Note: this review is for book five in a series, and will no doubt contain spoilers
Regular readers of this site will know that both my husband and I are ardent fans of Michael Grant’s Gone series. And the recently released Fear, the penultimate volume in the sextet, is quite possibly my favourite outing in this excellent series yet.
It’s been more than a year since the adults in Perdido (“Lost”) Beach vanished, leaving the town’s youth to fend for themselves. What follows is a survival scenario worthy of The Lord of the Flies, and Grant continuously pushes it into ever more disconcerting, discomforting territories. There’s the brutality involved in forging an existence in a landscape that no longer obeys the natural laws the youth are used to; there’s the ongoing struggle for power, and for some semblance of democracy; there’s the looming threat of a greater evil that lurks at the boundaries of their world.
And now there’s the threat of utter darkness.
And it’s this, more than anything that strikes fear into the heart of the survivors. Think the utter terror involved in John Wyndham’s Day of the Triffids, for example: a threat that would otherwise be manageable in a sighted world becomes impossible in a world where sight is taken away. Humans, after all, are so very reliant on sight—it’s arguably our strongest sense and one that we need for our very survival. Basic tasks such preparing food, moving around, finding somewhere to sleep, or keeping safe from others, are almost insurmountable without it. It’s perhaps no surprise, then, that so many of us are afraid of the dark, particularly in our youth.
And when it comes to Grant’s Fear, it’s the youth we’re talking about.
When the dome that covers what was once Perdido Beach begins to darken, the kids know that it’s only a matter of time before they’re thrust into darkness and the tentative of civilisation they’ve worked so hard to build is swept away.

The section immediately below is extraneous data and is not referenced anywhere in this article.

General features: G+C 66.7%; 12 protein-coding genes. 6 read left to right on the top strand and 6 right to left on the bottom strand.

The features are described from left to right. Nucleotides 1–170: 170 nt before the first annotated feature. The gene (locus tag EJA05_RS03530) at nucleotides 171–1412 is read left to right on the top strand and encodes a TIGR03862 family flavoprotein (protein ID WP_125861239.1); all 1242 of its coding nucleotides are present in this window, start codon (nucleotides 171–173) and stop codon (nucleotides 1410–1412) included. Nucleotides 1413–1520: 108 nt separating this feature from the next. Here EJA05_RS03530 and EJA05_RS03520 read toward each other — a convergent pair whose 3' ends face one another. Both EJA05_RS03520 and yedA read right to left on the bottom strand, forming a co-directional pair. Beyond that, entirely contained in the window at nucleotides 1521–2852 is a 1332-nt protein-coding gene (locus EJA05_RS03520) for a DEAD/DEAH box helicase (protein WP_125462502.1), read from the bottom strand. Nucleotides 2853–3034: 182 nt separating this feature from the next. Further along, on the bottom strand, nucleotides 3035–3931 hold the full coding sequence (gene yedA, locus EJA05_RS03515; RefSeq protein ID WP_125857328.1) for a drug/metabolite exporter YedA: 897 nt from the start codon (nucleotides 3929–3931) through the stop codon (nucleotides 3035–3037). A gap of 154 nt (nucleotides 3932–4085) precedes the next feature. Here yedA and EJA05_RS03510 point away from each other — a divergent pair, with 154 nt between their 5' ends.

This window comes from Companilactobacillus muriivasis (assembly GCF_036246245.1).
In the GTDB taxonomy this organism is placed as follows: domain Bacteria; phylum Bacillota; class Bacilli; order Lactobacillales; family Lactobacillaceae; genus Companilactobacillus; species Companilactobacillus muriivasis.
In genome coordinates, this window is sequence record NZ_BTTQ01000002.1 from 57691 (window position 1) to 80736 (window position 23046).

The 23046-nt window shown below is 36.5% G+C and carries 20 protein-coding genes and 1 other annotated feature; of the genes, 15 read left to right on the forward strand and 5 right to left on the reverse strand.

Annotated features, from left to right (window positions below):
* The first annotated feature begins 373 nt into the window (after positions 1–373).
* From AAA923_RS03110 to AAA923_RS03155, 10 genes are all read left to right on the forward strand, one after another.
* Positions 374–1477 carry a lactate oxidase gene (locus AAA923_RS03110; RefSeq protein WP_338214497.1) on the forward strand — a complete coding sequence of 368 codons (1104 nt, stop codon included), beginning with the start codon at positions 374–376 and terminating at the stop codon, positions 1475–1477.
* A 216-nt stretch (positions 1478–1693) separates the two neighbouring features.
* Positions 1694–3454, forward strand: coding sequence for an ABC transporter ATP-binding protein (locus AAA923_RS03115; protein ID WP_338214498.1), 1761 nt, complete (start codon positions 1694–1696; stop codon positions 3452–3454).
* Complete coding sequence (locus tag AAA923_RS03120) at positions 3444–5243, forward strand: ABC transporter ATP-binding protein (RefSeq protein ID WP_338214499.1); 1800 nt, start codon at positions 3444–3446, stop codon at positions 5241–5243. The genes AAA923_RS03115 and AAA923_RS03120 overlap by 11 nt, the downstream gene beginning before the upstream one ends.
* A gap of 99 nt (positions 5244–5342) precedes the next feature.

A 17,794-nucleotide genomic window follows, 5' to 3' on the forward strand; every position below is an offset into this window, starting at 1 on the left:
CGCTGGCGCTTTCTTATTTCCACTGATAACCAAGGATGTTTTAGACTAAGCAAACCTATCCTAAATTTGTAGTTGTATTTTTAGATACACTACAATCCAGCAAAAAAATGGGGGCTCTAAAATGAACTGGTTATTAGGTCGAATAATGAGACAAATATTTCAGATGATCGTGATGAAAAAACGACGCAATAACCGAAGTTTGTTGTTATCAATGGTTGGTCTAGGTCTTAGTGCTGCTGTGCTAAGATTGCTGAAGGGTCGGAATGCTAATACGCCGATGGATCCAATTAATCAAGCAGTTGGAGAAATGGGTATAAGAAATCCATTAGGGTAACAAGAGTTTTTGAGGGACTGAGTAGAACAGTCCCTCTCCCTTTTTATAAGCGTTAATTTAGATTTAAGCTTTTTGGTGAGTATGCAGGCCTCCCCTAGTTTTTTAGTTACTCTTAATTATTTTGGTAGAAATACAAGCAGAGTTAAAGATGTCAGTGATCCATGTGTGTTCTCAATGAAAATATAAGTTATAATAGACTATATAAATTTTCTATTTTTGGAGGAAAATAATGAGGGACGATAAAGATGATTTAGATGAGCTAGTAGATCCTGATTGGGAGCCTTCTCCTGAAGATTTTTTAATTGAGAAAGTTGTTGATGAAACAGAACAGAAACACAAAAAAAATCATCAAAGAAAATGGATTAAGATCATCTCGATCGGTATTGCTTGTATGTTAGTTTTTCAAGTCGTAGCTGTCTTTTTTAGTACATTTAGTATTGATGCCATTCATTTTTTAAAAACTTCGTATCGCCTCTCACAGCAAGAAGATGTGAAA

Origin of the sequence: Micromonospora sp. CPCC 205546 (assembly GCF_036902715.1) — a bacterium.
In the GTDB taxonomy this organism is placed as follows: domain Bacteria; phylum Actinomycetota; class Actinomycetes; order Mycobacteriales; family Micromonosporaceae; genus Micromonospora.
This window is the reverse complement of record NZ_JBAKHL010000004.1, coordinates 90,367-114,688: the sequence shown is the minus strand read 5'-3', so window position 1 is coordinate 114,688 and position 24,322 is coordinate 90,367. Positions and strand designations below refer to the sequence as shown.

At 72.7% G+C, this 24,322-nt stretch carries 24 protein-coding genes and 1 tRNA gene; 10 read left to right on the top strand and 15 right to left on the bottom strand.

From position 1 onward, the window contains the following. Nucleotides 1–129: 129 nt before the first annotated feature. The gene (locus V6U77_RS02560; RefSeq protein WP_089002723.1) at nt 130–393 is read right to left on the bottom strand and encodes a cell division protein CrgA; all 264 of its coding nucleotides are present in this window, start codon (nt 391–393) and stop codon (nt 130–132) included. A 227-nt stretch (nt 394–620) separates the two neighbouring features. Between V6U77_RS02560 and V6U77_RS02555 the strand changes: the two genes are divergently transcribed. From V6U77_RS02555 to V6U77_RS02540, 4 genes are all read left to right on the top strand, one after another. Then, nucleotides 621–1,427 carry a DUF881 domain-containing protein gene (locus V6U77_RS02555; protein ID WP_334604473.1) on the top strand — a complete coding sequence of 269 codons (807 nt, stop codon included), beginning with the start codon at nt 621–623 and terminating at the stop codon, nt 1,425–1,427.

Fear is also palpable not only in the children’s fear of the dark, but also in what that fear means: it’s the fear of the unknown, the fear of what our imaginations can conjure. There’s some truth to that old adage about not showing a monster’s face in a film because whatever we can imagine will be so much worse than whatever the set designer can come up with. Grant uses this to extraordinary effect with the vicious character of Penny, who can conjure up oh-so-real illusions–both good and bad, but with a clear preference for the horrific. Everyone is constantly reminded that their fear is all in their heads, but that’s what makes it so awful.
Fear of these personal demons marks a turning point for a number of the characters, and with Fear Grant positions the series for what can only be a tremendous conclusion.
New characters fight for power, undermining the delicate political systems; others, such as Astrid the “Genius” change substantially, with survival at all odds at the top of their agenda. Others again, those (unnamed!) characters) known for their cruelty and ends-justifies-the-means outlooks, are allowed to reign if it means possible survival in the face of the darkness to come. And somehow, Grant manages to use their newfound weakness to paint them in a surprisingly sympathetic light.
Where some characters continue to turn towards the darkness or to struggle with their inner demons, others, such as Quinn, who at the beginning of the series was known for his cowardice, continue to prove themselves in this world. Edilio, too, a bad-boy illegal, as he paints himself, remains a steadfast force for good. As has been the case throughout the series, it’s the characters who don’t have special X-Men like powers who seem most at ease with their new existence and most able to succeed against the odds. And often, these are the very characters who are so often done away with in the early scenes of a horror film or novel—the minorities, the trangressors, the outcasts.
Fear also gives us a glimpse of what’s beyond the dome, and while I don’t want to give too much away here, I’m hotly anticipating what comes of this in the final volume of this consistently excellent series.
With thanks to Hardie Grant Egmont Australia for the review copy
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The Fear book trailer: